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  • noun

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a native or inhabitant of the city of Argos

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2; Wheeler 2007:220), and to Thucydides' mention of a unit of 1000 Argives, trained at the state's expense (Thuc.
The city was founded by the Argives and subsequently passed through Hellenistic, Roman and Christian periods.
59) Kagan believes that the Athenians were committed to helping the Argives, out of the obligation the latter's presence in Sicily entailed.
In both, the chains were attached to a rock, and in both, beasts were the torturers--his from the air, and hers from the sea; their deliverers were Argives of the same family, his Hercules and hers Perseus; the one shooting Zeus's eagle and the other contending with the sea-beast of Poseidon.
Three times you walked around the hollow ambush, feeling it, and you called out, naming them by name, to the best of the Danaans, and made your voice sound like the voice of the wife of each of the Argives.
For we know all that the Argives and Trojans suffered on the broad plain of Troy by the will of the gods, and we know whatever happens on this fruitful earth" This was the sweet song the Sirens sang, and my heart was filled with such a longing to listen that I ordered my men to set me free.
Both Samians and Argives claimed that their imposing temples of Hera were at the birthplace of the queen of heaven (Olalla 2002) and at both sites, soil is thick, clayey and high in alumina (Xeralf) compared with other soils.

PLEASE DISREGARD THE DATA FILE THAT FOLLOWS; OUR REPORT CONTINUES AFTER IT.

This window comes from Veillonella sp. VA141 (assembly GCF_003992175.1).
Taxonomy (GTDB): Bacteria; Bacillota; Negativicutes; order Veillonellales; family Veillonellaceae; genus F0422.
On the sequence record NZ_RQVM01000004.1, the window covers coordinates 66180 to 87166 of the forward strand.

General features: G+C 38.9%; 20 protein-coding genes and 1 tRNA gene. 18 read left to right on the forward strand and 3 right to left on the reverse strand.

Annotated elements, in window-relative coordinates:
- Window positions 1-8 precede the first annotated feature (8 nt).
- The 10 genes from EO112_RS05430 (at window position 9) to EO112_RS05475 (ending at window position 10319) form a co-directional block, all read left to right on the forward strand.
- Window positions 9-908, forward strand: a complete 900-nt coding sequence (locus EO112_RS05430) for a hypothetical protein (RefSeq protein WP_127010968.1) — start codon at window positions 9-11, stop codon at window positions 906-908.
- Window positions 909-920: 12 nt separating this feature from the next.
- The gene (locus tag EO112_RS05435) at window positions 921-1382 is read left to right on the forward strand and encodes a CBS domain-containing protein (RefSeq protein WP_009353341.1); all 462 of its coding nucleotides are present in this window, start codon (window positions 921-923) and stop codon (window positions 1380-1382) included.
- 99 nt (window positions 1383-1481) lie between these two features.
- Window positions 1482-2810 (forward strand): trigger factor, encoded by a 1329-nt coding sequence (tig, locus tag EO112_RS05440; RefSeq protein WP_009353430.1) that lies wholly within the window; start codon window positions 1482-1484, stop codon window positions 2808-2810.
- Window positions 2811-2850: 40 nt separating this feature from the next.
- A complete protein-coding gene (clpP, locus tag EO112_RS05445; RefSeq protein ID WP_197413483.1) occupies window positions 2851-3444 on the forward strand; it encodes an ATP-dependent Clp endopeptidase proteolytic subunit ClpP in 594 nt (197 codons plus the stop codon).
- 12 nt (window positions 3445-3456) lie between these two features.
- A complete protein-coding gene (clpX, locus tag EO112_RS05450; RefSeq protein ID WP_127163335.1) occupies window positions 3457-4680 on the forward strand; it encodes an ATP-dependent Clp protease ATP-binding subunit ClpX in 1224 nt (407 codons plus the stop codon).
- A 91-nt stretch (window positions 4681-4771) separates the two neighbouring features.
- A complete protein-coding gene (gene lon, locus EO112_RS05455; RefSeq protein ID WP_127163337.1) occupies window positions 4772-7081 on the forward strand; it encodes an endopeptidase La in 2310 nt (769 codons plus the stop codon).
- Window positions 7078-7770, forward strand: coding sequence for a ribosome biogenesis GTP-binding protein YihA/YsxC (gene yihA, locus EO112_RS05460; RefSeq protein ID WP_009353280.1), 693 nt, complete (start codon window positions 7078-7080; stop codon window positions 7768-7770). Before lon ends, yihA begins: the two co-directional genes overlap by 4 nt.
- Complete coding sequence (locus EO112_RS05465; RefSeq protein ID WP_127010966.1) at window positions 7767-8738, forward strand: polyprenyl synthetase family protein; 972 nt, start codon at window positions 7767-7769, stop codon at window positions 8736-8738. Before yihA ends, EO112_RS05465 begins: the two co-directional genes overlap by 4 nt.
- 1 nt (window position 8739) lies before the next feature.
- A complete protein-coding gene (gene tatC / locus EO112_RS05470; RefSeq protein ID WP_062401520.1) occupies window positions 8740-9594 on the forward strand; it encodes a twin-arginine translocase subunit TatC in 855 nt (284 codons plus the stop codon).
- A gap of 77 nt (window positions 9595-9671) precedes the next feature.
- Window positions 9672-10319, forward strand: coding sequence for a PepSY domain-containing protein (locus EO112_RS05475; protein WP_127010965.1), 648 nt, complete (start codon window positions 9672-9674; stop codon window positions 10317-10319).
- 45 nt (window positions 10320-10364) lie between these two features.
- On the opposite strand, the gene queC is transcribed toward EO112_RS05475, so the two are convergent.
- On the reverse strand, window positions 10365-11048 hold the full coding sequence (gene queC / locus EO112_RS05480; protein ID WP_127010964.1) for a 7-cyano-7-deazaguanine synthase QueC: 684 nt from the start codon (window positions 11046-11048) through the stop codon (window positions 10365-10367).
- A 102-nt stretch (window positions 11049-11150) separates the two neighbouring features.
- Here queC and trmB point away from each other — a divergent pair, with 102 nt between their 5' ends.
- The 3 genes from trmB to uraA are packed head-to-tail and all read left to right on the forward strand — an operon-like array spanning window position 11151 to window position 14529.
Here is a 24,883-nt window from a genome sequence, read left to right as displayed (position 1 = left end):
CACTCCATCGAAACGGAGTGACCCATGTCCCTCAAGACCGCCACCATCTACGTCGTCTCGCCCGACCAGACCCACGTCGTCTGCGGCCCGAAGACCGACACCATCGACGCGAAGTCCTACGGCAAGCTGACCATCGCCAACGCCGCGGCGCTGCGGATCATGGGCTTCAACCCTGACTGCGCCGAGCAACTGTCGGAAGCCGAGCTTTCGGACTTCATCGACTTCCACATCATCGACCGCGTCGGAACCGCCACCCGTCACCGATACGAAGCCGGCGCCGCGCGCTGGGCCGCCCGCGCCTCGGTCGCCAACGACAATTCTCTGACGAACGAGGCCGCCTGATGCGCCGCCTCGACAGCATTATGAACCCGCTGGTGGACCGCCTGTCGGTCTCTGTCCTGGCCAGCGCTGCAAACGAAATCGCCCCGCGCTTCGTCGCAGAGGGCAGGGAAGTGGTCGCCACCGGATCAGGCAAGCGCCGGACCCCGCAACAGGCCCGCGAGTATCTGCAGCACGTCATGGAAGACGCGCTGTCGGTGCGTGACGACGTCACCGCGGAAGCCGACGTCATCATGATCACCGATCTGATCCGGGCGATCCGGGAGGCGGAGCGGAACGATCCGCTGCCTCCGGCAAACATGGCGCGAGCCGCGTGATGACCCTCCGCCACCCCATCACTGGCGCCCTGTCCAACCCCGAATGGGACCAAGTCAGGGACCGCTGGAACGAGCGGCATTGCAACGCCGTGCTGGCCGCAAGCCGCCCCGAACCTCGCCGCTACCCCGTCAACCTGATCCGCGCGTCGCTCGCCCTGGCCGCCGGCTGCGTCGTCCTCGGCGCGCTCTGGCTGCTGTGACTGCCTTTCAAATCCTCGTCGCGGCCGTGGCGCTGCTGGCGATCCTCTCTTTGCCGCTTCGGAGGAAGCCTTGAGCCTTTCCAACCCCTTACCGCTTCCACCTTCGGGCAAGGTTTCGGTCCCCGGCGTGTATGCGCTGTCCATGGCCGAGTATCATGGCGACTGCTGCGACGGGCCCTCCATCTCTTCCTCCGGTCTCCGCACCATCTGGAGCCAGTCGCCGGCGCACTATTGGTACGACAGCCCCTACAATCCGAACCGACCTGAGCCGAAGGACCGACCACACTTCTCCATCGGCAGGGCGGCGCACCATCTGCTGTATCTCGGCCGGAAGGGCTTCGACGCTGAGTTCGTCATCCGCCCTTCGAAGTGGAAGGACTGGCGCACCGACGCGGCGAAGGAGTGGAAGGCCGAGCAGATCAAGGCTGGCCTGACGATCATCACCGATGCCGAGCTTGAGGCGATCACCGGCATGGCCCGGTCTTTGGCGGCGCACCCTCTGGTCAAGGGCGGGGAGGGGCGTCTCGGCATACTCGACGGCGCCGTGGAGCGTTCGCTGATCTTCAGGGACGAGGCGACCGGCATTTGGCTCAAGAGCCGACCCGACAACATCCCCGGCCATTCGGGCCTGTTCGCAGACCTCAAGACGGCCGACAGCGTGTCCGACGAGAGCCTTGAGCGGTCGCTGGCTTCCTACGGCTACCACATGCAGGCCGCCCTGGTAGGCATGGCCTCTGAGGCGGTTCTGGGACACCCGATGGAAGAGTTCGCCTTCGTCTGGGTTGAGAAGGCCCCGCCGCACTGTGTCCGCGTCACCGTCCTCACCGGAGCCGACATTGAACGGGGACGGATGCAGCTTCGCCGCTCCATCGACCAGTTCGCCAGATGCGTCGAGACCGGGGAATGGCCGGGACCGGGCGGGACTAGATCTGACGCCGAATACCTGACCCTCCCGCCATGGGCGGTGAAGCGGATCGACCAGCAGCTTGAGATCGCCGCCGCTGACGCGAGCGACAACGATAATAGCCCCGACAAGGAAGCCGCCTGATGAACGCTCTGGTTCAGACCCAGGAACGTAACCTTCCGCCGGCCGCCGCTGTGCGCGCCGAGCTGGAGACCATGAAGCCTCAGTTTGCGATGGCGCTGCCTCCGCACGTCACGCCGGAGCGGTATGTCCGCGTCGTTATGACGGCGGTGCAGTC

The Argives are not mentioned in plays of 1600-1640, but are named in Wilson's The Cobbler's Prophecy (1590).
I ask: how will another, one of your posterity, be profited, if, let's suppose, you fail to protect the Argives from a disgraceful death?
The Argives, on the other hand, are represented as the protectors of women against these oversexed Egyptians.
When the Scout brings the news about the seven Argives, Eteocles remarks that the goddess Dike, who is supposedly depicted on his brother's shield, will certainly and rightfully be misnamed ([TEXT NOT REPRODUCIBLE IN ASCII], 670-71) should she ally herself with an utterly audacious and hubristic man like Polynices.
810-20, Aias makes a speech which is both a rallying cry to the Argives and a verbal attack on Hektor.
In Book Three of Homer's text, the "godlike" Paris is described as a "leopard" that "leapt from the ranks of the Trojans" and "challenged all the best of the Argives to fight man to man against him in bitter combat.
him in the battle that gives men kudos, very often with my eyes I have seen him, also when drawing close to the ships he would kill the Argives, lacerating them with sharp bronze.
I myself am not under the rays of the sun as his protector, being such a one as I once was in wide Troy, when I slew the best of the army in defense of the Argives.